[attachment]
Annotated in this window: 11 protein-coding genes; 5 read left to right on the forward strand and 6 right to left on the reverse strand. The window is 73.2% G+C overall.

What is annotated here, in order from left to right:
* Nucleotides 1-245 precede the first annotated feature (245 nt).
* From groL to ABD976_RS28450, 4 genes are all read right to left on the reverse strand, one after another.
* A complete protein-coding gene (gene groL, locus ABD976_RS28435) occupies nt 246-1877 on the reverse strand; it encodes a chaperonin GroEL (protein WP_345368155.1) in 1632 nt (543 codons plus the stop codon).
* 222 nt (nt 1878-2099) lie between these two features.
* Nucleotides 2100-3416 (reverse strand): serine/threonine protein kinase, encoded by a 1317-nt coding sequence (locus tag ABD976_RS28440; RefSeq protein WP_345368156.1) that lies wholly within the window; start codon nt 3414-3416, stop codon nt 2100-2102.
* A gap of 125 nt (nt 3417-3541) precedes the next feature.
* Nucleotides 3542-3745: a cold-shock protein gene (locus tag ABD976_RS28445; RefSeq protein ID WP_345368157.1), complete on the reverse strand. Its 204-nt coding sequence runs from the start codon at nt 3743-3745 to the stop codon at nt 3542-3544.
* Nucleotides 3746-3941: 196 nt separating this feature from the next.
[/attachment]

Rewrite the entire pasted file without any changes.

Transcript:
Annotated in this window: 11 protein-coding genes; 5 read left to right on the forward strand and 6 right to left on the reverse strand. The window is 73.2% G+C overall.

What is annotated here, in order from left to right:
* Nucleotides 1-245 precede the first annotated feature (245 nt).
* From groL to ABD976_RS28450, 4 genes are all read right to left on the reverse strand, one after another.
* A complete protein-coding gene (gene groL, locus ABD976_RS28435) occupies nt 246-1877 on the reverse strand; it encodes a chaperonin GroEL (protein WP_345368155.1) in 1632 nt (543 codons plus the stop codon).
* 222 nt (nt 1878-2099) lie between these two features.
* Nucleotides 2100-3416 (reverse strand): serine/threonine protein kinase, encoded by a 1317-nt coding sequence (locus tag ABD976_RS28440; RefSeq protein WP_345368156.1) that lies wholly within the window; start codon nt 3414-3416, stop codon nt 2100-2102.
* A gap of 125 nt (nt 3417-3541) precedes the next feature.
* Nucleotides 3542-3745: a cold-shock protein gene (locus tag ABD976_RS28445; RefSeq protein ID WP_345368157.1), complete on the reverse strand. Its 204-nt coding sequence runs from the start codon at nt 3743-3745 to the stop codon at nt 3542-3544.
* Nucleotides 3746-3941: 196 nt separating this feature from the next.